Harvest pumpkin dip is good not only on cookies, but it is also wonderful with autumn fruits. With my learners of English, we always opt for the latter - a healthier version of this popular recipe.
For many of them, the combination of thick cold sauce with fruits is a discovery in itself. Add spices, and the surprise is complete. And the children's reactions? One for all: "I've never eaten so much fruit as with this dip!" SO YUMMY!
Une recette haute en couleurs, ainsi que saveurs et parfums inatendus - une découverte culturelle complète pour mes jeunes anglicistes devenus apprentis chefs. Conquis par cette séance d'apprentissage par expérience directe, nous en avons programmé d'ores et déjà une par saison.
My recipe for an exquisitely autumnal English teaching and learning experience.
* a bunch of curious learners,
* quality or home-grown ingredients and fruits to will (or hunger),
* selected kitchen utensils (and kids-friendly ones if young learners)
* a dollop of fun preparation and follow-up language activities,
* a good helping of planning and organisation skills,
* a pinch of creativity,
* good mood to dust ;)
Let the learners macerate in fun educational activities such as solving the puzzles, guessing the spices only by smelling them, learning the names of foods in a steal-the-bacon sort of race, labelling the ingredients on a photo, miming the actions/cooking verbs, I like/I don't like chain, making and decorating a chef's hat, choosing who brings which ingredients and fruits for the cooking session...
Some of these can be easily converted into follow-up activities if you prefer the culinary experience to come first.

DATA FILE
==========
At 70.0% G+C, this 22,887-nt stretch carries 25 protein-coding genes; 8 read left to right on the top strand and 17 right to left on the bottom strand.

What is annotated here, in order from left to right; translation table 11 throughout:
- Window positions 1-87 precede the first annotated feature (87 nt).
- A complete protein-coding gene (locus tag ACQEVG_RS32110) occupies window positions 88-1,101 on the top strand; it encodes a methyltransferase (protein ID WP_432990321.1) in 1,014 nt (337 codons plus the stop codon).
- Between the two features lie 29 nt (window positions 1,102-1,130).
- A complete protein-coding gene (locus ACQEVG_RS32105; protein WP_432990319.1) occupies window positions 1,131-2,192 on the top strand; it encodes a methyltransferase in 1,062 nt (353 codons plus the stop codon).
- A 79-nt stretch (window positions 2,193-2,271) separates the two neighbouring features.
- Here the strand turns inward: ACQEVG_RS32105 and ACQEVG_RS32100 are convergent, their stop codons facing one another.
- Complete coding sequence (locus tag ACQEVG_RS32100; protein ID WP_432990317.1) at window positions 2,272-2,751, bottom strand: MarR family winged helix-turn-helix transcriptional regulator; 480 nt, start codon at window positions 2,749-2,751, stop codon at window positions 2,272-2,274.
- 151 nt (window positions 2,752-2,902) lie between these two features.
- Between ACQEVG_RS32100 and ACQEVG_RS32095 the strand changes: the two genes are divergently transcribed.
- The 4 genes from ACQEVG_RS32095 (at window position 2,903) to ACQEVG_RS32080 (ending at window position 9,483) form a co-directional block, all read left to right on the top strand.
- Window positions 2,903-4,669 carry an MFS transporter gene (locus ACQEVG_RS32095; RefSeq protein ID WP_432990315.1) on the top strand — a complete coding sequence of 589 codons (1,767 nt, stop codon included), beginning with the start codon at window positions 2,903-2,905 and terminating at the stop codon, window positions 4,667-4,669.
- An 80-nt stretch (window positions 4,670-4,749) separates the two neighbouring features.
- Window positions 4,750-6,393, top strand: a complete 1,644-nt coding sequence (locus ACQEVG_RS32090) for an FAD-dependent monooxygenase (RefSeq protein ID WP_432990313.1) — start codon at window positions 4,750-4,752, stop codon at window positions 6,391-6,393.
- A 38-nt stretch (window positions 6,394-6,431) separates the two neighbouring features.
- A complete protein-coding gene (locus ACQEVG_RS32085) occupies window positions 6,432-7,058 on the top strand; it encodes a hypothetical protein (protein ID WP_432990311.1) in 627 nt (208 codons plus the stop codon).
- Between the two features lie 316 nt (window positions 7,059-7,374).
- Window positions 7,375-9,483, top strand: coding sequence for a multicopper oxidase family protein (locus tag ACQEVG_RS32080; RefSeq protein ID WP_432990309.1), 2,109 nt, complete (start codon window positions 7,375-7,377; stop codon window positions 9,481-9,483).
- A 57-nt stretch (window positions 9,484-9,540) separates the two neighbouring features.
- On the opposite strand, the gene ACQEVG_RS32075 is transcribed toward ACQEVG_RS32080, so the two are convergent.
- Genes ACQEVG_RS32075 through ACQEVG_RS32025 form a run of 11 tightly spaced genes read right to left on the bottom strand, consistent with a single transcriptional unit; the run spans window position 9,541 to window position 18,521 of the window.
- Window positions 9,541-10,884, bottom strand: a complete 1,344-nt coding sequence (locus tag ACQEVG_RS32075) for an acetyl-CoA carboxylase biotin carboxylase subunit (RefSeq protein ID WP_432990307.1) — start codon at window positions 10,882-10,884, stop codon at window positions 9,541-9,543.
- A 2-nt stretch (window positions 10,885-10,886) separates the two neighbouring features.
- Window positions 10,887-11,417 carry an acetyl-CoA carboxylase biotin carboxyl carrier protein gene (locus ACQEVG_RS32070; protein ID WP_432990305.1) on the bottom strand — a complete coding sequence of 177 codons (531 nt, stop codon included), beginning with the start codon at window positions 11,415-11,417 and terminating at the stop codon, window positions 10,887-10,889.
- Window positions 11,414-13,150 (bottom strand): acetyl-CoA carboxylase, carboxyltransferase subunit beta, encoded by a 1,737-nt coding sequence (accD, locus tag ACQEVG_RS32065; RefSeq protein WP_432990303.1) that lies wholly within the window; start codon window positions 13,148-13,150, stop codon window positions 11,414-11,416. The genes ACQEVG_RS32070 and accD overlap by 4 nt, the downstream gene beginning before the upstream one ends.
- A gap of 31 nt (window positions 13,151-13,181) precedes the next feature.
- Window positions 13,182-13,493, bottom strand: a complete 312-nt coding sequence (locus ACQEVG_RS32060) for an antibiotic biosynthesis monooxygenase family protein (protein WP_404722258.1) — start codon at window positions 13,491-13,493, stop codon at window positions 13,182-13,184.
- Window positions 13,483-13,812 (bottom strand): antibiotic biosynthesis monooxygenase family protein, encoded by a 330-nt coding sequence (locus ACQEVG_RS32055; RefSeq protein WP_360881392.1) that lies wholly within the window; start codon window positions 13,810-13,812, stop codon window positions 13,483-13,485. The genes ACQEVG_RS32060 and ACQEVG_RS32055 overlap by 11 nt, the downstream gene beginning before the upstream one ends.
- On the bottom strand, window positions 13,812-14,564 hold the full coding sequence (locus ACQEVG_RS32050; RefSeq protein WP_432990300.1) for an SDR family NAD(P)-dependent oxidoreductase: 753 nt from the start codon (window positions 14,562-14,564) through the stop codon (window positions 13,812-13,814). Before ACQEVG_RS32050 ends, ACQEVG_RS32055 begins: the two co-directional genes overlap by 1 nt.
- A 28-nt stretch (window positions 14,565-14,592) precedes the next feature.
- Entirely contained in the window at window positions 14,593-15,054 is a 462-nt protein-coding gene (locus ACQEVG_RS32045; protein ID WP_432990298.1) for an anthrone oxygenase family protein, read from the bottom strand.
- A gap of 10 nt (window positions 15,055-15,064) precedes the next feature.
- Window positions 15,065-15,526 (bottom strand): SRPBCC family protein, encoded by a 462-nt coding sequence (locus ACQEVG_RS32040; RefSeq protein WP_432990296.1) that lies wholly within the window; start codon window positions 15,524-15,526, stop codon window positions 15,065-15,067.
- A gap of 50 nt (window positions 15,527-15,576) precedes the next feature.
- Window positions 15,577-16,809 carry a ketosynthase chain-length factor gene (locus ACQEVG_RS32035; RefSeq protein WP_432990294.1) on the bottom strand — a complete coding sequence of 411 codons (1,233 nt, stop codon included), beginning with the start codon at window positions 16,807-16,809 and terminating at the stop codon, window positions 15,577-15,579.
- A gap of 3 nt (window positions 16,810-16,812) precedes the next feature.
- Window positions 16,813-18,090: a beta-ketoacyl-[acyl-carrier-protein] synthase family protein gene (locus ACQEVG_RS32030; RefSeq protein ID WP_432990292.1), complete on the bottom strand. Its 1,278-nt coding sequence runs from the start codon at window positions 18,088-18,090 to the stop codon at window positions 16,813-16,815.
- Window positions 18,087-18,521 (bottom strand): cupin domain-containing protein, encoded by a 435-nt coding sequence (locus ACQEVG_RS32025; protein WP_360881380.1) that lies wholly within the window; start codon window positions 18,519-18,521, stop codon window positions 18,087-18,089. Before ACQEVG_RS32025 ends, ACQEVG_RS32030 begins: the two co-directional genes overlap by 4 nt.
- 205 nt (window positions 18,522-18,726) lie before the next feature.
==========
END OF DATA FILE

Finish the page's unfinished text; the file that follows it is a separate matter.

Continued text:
Split the bunch of learners in 2 or more teams, add a task to each, mix carefully and keep an eye on what's cooking.
Team A is charged with washing, coring, cutting and arranging the fruits on a presentation plate (be just happy when some pieces disappear during this process - it's a good sign!).
If, depending on the size of the class, more groups are needed, split Team A's task among several groups giving them just one or two sorts of fruit to prepare.
Team B is trusted with measuring and mixing the dip ingredients (remember to include some muscled young men in this group - you won't regret it and they really enjoy it).
TRUST BUT VERIFY! Keeping an eye on Team B's work is recommended, after all, you don't want them to mix up ginger and cinnamon (or worse - sugar!) and put the result in jeopardy ;)
Enjoy your, now seasoned, little chefs' English while discussing which fruit/dip combination is the best. Savour their reactions to these new tastes ;) BON APPETIT!
Making harvest pumpkin dip is a great occasion to apply the 'learning by doing' approach. Learners use and learn the names of fruits and some other foods, kitchen utensils and cooking verbs. It's also another of the many opportunities to practise talking about likes and dislikes. They also discover specific cultural features, such as measuring the ingredients in cups, spoons and ounces and unexpected tastes. And, last but not least, the young learners' culinary skills get improved while their minds open to new experiences.
What do I like in this recipe best? It's extremely fast to make and always a success. There are many variations of this dip, so you can adapt it to your taste and to the season of the year. I still prefer the original one for two reasons: It reminds me of the iconic pumpkin pie taste and, where I live, the gastronomic surprise is guaranteed!
Photos © Mira Vernay